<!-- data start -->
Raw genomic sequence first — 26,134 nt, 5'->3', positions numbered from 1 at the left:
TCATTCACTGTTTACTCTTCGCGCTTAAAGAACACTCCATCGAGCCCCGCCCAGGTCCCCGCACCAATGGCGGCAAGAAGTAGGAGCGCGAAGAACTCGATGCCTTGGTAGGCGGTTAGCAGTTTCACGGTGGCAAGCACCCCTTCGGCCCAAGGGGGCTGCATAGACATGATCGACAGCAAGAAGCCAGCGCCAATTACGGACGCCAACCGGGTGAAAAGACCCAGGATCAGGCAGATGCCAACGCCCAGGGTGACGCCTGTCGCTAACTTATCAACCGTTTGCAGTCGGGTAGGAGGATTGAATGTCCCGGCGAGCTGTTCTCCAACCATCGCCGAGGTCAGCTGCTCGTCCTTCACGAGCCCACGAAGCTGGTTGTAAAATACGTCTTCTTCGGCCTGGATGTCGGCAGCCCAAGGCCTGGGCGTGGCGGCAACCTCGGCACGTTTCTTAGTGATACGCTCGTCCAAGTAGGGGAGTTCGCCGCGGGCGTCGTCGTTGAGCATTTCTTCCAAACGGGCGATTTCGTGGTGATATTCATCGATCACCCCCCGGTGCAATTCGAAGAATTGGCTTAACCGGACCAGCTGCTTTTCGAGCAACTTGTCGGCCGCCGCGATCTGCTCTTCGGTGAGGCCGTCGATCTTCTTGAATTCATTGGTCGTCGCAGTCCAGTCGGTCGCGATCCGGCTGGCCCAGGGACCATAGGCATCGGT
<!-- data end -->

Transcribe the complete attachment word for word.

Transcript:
Raw genomic sequence first — 26,134 nt, 5'->3', positions numbered from 1 at the left:
TCATTCACTGTTTACTCTTCGCGCTTAAAGAACACTCCATCGAGCCCCGCCCAGGTCCCCGCACCAATGGCGGCAAGAAGTAGGAGCGCGAAGAACTCGATGCCTTGGTAGGCGGTTAGCAGTTTCACGGTGGCAAGCACCCCTTCGGCCCAAGGGGGCTGCATAGACATGATCGACAGCAAGAAGCCAGCGCCAATTACGGACGCCAACCGGGTGAAAAGACCCAGGATCAGGCAGATGCCAACGCCCAGGGTGACGCCTGTCGCTAACTTATCAACCGTTTGCAGTCGGGTAGGAGGATTGAATGTCCCGGCGAGCTGTTCTCCAACCATCGCCGAGGTCAGCTGCTCGTCCTTCACGAGCCCACGAAGCTGGTTGTAAAATACGTCTTCTTCGGCCTGGATGTCGGCAGCCCAAGGCCTGGGCGTGGCGGCAACCTCGGCACGTTTCTTAGTGATACGCTCGTCCAAGTAGGGGAGTTCGCCGCGGGCGTCGTCGTTGAGCATTTCTTCCAAACGGGCGATTTCGTGGTGATATTCATCGATCACCCCCCGGTGCAATTCGAAGAATTGGCTTAACCGGACCAGCTGCTTTTCGAGCAACTTGTCGGCCGCCGCGATCTGCTCTTCGGTGAGGCCGTCGATCTTCTTGAATTCATTGGTCGTCGCAGTCCAGTCGGTCGCGATCCGGCTGGCCCAGGGACCATAGGCATCGGT